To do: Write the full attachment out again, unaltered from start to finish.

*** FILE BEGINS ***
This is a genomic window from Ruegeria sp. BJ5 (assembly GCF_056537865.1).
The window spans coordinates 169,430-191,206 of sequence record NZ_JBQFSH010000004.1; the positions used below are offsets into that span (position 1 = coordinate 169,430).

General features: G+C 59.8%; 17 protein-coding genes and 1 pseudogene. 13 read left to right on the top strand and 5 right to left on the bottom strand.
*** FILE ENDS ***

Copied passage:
This is a genomic window from Ruegeria sp. BJ5 (assembly GCF_056537865.1).
The window spans coordinates 169,430-191,206 of sequence record NZ_JBQFSH010000004.1; the positions used below are offsets into that span (position 1 = coordinate 169,430).

General features: G+C 59.8%; 17 protein-coding genes and 1 pseudogene. 13 read left to right on the top strand and 5 right to left on the bottom strand.